Obama invokes Thanksgivukkah in holiday message to Jews, Israelis
Both Pilgrims and Maccabees 'made tremendous sacrifices so they could practice their religion in peace' notes U.S. president.
The spirit of "Thanksgivukkah" has become so pervasive that even U.S. President Barack Obama decided to get in on the fun in a holiday message.
On the evening of the lighting of the first candle of Hanukkah Wednesday night, the U.S. leader sent “warm wishes to all those celebrating Hanukkah” in a statement from the White House, and made note of the unique convergence of the American celebration with the Jewish festival.
“For the first time since the late 1800s – and for the last time until some 70,000 years from now – the first day of Hanukkah falls on Thanksgiving. It’s an event so rare some have even coined it 'Thanksgivukkah.' As we gather with loved ones around the turkey, the menorah, or both, we celebrate some fortunate timing and give thanks for miracles both great and small," he said.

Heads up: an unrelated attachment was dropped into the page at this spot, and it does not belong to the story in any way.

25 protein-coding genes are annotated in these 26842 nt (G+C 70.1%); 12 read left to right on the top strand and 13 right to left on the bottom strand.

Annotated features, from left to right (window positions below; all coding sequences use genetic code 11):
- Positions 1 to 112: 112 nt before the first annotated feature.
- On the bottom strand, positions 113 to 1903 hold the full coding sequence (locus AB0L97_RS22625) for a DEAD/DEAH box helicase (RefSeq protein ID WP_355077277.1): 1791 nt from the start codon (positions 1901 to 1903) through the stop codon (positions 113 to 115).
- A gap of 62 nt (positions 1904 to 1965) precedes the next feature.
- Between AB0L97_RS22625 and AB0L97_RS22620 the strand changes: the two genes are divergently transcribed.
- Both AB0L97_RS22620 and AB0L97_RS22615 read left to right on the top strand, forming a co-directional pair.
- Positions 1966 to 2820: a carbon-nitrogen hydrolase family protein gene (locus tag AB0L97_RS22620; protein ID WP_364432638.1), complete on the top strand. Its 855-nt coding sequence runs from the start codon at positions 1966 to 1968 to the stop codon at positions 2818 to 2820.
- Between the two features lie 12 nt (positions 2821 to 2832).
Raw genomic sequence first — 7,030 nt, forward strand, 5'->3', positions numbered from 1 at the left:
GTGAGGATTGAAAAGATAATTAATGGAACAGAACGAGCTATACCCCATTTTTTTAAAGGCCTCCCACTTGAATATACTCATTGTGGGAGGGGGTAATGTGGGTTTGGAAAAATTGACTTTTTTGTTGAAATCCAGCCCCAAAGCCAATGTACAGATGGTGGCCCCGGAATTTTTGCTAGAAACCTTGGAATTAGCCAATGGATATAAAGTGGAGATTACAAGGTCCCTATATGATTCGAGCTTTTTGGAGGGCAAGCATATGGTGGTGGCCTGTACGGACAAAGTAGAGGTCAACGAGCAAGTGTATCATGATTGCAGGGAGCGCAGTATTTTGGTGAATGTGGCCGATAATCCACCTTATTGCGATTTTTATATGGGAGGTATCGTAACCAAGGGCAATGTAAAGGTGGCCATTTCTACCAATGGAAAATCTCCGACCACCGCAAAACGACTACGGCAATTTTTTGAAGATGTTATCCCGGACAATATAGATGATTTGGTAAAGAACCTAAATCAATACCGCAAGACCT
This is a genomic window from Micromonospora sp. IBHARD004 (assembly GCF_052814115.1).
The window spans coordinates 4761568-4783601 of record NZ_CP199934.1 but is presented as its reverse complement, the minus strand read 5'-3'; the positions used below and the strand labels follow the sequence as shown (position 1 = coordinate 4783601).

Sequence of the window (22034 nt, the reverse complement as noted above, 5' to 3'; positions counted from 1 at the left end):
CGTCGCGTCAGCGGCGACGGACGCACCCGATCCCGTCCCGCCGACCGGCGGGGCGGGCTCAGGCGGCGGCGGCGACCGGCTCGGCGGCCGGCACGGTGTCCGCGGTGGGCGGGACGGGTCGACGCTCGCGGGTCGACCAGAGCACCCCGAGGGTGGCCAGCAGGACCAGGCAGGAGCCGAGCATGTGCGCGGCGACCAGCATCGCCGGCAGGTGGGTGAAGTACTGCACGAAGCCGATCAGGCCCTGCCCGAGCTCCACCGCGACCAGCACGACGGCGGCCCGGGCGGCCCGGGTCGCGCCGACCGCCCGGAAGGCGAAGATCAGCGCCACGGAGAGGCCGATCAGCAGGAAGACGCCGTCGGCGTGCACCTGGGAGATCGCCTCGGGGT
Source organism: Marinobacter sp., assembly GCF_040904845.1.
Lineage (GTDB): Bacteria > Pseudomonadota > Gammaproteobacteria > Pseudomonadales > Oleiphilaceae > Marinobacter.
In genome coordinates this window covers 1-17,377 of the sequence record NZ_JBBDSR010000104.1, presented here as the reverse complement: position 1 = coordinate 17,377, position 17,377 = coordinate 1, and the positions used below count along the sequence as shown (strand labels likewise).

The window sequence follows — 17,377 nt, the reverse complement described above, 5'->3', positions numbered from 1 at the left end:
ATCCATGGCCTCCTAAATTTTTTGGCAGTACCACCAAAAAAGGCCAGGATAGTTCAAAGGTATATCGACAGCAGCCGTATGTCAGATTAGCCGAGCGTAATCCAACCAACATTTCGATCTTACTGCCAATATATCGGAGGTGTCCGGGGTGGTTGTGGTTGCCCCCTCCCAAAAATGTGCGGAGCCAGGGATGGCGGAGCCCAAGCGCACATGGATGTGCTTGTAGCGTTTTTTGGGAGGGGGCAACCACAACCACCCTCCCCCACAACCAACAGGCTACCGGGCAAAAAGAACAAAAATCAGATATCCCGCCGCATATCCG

"Like the Pilgrims, the Maccabees at the center of the Hanukkah story made tremendous sacrifices so they could practice their religion in peace. In the face of seemingly insurmountable odds, they reclaimed their historic homeland. But the true miracle of Hanukkah was what came after those victories almost 2,200 years ago – the Jewish Temple was cleansed and consecrated, and the oil that was sufficient for only one day lasted for eight. As the first Hanukkah candle is lit, we are reminded that our task is not only to secure the blessing of freedom, but to make the most of that blessing once it is secure.”
Obama added that he and his family “look forward to joining members of the Jewish community in America, in the State of Israel, and around the world as we work together to build a future that is bright and full of hope.”
He concluded by wishing happy holidays in Hebrew: “Chag Sameach.”